We are excited to announce at
a new strategic partnership with Cleveland
Clinic's Hwang Lab. xLab and Hwang Lab will collaborate to work on
training workshops, seminars, and client projects combining design thinking and
digital business competencies of xLab with data analytics and AI competencies
of Hwang Lab.
Our next xLab Quarterly Rountable Meeting for members will feature a
presentation by Dr. Hwang, followed by an in-depth discussion on how companies
can build their AI strategy and roadmap. In preparation of our quarterly
meeting, we sat down with Dr. Tae-Hyun Hwang for a short interview.
Question: Tell us a bit about your lab at Cleveland Clinic
Hwang: Our lab is translational machine learning AI lab. Our
members are from backgrounds in computer science, electrical engineering,
financial engineering, medical degree from 18 years old and up.
We utilize large, complex, sparse (and noisy) data from
image to genomic, electronic health records, wearable devices to anything that
we can feed to the algorithms.
We are focused on developing algorithms that can be readily
useful in the clinical setting to ultimately help patients with lethal disease.
Question: In your mind, what is AI? In today's world, if it is an
exciting application of computers and data, people tend to call it AI. But I
worry that if everything is AI, then nothing is AI. What are some of the
defining characteristics of AI that are different from other computing
Hwang: This is a tough and complicated question. At least, from my
point of view, AI is an algorithm that can learn patterns from the data. The
patterns related to recognizing your face from a selfie you took, predicting
the weather forecast, or what would be your traffic for your commute.
Question: Where is the field
of AI going? What in your mind are the most exciting technological developments
Hwang: I think everyone would admit that there is still a hype about
AI, and no longer any doubt about
whether AI is driving and impacting many industries or even lives.
The field of AI, and many people, are starting to think
about building more rigorous, accurate and ethical AI models (no longer simply
claiming that AI can solve any problems) and how to educate people to
responsibly use AI.. In particular, people are more cautious and careful to
claim the capability and feasibility of the AI system they are developing.
The most exciting technologies would be the AI in
healthcare, of course. Sorry I am biased to the healthcare industry since I
work in this area, but isn't it amazing that the AI system could help care for your
Question: What are the 2-3 most significant applications of AI in
Hwang: There are too many applications. Internet of Things (IoT)
that you use every day, your phone, speaker, voice command, etc. Anomaly
detection in finance, such as fraud detection, identity theft, and fake news in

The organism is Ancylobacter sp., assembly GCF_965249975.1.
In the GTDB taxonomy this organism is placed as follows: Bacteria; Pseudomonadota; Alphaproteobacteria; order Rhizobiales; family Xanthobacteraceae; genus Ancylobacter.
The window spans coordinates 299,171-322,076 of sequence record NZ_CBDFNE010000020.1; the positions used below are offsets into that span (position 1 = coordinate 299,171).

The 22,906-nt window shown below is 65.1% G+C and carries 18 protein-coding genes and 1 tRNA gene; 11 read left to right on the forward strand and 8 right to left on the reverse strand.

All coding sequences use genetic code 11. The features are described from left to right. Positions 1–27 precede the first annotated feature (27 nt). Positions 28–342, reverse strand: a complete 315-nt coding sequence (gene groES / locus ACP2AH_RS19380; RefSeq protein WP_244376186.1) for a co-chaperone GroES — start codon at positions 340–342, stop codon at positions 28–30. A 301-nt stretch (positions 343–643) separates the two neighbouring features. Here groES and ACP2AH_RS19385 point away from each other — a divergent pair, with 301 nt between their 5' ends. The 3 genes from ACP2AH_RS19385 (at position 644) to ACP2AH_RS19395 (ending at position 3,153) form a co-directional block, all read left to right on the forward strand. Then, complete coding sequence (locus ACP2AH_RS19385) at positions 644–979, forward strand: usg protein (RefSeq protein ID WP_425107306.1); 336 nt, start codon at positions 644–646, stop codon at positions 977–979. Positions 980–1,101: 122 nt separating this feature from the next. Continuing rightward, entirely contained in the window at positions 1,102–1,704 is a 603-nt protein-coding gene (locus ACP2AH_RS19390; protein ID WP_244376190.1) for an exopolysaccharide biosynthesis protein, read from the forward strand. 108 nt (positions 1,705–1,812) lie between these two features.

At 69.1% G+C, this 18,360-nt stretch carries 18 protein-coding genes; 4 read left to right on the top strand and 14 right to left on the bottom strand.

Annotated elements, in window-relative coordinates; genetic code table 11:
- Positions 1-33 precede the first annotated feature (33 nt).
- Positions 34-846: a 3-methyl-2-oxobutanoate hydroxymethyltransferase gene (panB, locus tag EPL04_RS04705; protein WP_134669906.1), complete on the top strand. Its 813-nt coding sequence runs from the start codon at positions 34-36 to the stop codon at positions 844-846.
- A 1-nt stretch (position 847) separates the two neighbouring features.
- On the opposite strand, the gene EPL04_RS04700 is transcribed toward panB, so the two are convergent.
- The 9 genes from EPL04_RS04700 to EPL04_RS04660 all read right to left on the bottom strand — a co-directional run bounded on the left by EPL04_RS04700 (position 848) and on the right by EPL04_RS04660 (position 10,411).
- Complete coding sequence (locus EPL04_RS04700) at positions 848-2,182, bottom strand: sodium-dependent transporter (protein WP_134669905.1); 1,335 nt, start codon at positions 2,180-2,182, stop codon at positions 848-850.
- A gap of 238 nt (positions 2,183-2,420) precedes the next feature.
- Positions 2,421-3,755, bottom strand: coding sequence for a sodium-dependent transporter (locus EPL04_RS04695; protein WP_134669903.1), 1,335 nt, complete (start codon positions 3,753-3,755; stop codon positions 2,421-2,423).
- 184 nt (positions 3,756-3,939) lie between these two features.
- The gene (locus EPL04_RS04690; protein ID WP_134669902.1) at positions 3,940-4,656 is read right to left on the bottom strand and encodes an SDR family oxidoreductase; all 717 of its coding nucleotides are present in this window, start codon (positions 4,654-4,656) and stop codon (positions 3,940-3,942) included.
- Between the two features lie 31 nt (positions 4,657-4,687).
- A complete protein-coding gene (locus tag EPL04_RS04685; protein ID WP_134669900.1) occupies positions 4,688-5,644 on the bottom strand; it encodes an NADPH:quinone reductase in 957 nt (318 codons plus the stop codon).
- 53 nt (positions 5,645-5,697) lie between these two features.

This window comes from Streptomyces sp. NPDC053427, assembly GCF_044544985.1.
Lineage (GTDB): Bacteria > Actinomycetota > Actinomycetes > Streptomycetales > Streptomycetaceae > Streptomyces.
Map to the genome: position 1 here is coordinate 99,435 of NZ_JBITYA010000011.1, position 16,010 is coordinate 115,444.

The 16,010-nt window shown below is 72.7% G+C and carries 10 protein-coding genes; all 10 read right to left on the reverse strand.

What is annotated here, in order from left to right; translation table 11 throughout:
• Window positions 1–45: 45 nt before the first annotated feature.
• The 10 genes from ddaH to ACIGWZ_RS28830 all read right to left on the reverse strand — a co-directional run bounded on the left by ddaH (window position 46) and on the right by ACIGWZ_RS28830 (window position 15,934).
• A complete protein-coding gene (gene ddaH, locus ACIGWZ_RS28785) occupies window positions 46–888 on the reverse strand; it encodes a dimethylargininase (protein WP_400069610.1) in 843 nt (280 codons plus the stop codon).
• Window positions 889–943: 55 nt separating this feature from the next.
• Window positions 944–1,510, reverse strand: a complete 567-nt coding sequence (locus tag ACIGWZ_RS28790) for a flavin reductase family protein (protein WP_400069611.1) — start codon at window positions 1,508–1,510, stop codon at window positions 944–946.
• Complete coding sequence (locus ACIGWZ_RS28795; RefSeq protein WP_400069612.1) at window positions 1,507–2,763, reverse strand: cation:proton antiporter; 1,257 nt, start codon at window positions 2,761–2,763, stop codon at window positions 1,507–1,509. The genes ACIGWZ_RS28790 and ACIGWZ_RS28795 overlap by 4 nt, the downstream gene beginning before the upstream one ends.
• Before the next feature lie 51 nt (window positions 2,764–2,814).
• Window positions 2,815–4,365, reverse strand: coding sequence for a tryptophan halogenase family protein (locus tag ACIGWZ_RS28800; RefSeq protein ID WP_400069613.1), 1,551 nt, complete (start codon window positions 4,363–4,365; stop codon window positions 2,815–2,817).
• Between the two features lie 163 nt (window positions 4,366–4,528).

financial media outlets. The personalized
advertising industry based on an average consumer spending a significant amount
of time with all devices. Also, using virtual reality in the fashion and
leisure industry.. Lastly, the healthcare industry with better patient care,
wellbeing management with a wearable device and drug development!
Question: What are the 2-3 mistakes or misconceptions that managers
have about AI?
Hwang: The biggest misconception is we can build the AI system with
our data; I mean any data we have. The key to developing rigorous and reliable
AI systems are mainly relying on the quality of the data, not the quantity.
Zillions of data points from your data are not going to help to build better
the AI system. Likewise, even relatively small datasets could help to build the
Once you have the AI system, you consistently feed new data
to make it better and more rigorous. That means you need feedback from your
employees on evaluating which areas the AI systems are doing well and
performing poorly. To do that, you need to educate your employees on how to use
the AI system, how to build a better AI system, etc.
Tae Hyun Hwang received his PhD in Computer Science (Machine
Learning, Data Mining and Computational Biology) at the University of Minnesota
Twin-Cites at 2011. He and his research group lead machine learning and AI
research at Cleveland Clinic. Prior his appointment at the Cleveland Clinic, he
was a Research Associate in the Department of Computational Biology and
Bioinformatics at Genentech and was a tenure-track faculty at the University of
Texas Southwestern Medical Center where he led a team of computational
scientists for cancer research. He currently serves as a bioinformatics core
director for NASA Specialized Centers of
Research (NSCOR) as well as committees of various Machine Learning, Data
Mining, and AI conferences.
His lab is working on developing novel machine learning and
AI algorithms that are readily applicable in the clinical setting to help
patients with a lethal disease